You can see the lace up sides in my sketch of the drawing…

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I don’t think it’s historically correct (For the 1570’s at least) to put lacing in the sides of the gown. Despite this, I’ve seen lacing in the sides of dresses in patterns for 10th through 14th century dresses and there is lacing in the sides of one of the dresses from season two of the Outlander. Since this costume is supposed to be worn during weight loss, I though being able to take in the sides by tightening laces as I loose weight is a very practical idea.

Although lacing in the sides solves my sizing problem, another problem popped up. The pattern I’m using for the costume, Simplicity 3782, calls for the sleeves to be attached to the gown. If I make the gown with the sleeves attached to it, tightening the laces on the sides will cause the sleeves to get distorted. There are ways around this, but all the solutions I though of are complex and I wanted to make the costume’s construction more simple. So, I decided to solve the problem by making an undershirt with the sleeves attached. That way the laces can be tightened on the gown without distorting the way the sleeves look.

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Elizabethan Whovian- Dress Design and Fabric

It’s that time of the year when the Arizona Renaissance Festival reopens! Although I’m very excited about the fair, I had so much going on in my life these past few years that I was unable to go to the festival more than one day and I was unable to make or finish any costumes to wear to it. This year, I’m able to work on a costume, but I’m not sure if I’ll be able to go. Still, I’m going to try to make a new costume. Continue reading

2016 Sewing, Photography, and Art Roundup

Excuse the reflective beginning of this post, but to put it bluntly, 2016 was not a fun year for me. Also, please excuse the amount of photos in this post. I wanted I worked on this year that I’m pleased with to get mentioned in my post.

2016 is almost over and I’m happy to see it over. This year, like many people I talked to, I didn’t really have a great year. My year wasn’t good mostly because I took care of an ill family member and that family member eventually passed away. When it sunk in that my family member wasn’t going to live as long as I believed they could, I had a very hard time talking care of my family member knowing that there was nothing I could do to help them. But, with the assistance of my immediate family, friends, and faith, I got through it. I feel a lot better than I did a few months ago, but when I decided to go through 2016’s post to see what I can talk about in this end of year post, I felt sad because I didn’t get to do nearly as much as I planned to this year.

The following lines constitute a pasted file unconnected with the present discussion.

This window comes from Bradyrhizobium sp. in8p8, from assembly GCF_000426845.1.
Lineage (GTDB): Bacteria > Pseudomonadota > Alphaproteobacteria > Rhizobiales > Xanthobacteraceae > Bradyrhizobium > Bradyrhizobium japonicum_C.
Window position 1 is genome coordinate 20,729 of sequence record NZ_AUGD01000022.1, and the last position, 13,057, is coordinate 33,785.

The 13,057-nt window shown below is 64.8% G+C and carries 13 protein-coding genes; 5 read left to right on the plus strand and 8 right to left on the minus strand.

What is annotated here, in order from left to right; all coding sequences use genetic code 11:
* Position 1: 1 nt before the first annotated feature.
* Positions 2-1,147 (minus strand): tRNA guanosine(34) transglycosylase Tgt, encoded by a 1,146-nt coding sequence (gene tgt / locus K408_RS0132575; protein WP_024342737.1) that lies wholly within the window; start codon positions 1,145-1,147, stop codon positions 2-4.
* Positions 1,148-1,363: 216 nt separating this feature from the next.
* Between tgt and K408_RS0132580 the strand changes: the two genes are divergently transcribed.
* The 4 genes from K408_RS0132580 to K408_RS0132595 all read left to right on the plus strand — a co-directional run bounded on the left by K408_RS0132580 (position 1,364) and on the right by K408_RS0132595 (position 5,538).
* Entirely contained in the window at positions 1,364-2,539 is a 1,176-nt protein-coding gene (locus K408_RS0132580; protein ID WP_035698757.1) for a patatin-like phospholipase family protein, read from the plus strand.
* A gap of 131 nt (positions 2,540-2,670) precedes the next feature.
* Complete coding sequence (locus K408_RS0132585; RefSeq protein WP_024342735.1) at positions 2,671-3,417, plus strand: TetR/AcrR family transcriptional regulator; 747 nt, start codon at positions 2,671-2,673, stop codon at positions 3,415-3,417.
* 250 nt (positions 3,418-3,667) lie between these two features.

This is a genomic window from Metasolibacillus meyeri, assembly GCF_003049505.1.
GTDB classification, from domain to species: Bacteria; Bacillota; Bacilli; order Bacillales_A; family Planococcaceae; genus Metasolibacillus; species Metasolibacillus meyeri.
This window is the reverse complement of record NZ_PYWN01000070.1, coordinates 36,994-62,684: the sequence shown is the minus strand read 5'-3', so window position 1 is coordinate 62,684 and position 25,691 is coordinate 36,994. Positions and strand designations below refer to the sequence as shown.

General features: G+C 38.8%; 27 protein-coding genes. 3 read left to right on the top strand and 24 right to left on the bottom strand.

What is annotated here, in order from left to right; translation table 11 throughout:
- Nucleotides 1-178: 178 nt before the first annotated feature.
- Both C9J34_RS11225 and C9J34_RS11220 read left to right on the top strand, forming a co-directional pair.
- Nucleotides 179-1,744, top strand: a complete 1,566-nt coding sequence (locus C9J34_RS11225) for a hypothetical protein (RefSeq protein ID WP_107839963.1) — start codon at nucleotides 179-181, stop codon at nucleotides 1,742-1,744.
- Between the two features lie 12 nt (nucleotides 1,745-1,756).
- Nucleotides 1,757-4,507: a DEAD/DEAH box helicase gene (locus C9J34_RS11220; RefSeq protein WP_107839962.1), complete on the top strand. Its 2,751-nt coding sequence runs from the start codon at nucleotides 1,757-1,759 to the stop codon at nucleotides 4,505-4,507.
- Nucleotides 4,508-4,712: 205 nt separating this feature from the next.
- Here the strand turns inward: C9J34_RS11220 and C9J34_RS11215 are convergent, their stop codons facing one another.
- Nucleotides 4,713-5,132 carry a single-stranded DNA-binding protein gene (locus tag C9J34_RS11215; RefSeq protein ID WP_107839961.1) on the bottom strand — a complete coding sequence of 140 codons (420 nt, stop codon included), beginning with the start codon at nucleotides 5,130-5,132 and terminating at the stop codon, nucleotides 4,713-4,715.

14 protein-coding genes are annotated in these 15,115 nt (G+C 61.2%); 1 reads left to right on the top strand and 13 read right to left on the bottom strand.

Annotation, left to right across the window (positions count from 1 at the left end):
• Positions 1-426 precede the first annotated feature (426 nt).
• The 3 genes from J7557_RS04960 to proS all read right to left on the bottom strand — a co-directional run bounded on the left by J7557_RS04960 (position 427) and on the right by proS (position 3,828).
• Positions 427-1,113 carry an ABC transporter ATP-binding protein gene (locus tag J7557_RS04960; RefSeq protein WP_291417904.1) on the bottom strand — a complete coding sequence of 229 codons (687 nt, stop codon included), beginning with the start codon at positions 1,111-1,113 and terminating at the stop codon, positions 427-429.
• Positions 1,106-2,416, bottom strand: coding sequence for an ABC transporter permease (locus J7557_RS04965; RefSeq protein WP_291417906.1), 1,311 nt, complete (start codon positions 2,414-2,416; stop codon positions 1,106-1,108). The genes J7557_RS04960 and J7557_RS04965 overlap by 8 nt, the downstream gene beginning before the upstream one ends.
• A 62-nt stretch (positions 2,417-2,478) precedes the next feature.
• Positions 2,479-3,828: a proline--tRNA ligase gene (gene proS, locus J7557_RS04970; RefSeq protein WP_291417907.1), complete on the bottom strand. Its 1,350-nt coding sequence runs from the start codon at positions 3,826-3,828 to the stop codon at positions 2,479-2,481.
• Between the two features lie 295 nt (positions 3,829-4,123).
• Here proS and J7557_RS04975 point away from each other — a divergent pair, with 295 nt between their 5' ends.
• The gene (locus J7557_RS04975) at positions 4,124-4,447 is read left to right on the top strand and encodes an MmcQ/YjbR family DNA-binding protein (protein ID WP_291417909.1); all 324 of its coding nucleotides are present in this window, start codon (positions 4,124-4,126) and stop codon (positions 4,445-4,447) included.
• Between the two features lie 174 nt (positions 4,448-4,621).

If I learned anything from 2017, it is that life is unpredictable in both good and bad ways and no amount of planning can save you from the unpredictable. Although I am sad my family member is no longer with me, I know they are in a better place and that I did my best taking care of them. I also learned how important family and friends are in a person’s life, how much grit and strength I truly have, and what loyalty really looks and feels like. I am a different person now and, although what I went through was very painful, I am glad I went through it. I may be a different person than I was in the beginning of the year, but I am a better person now. And I’m thankful for it.

Since I had a hard time with my personal life, I didn’t have the time or energy to work on anything “artistic”. I would draw, sew, and take photos, but everything would fall to the waist side because I was more worried about other, more important things. Still, I tried to work the last half of the year so I could start blogging again. :) Continue reading

Remaking The Tardis Jumper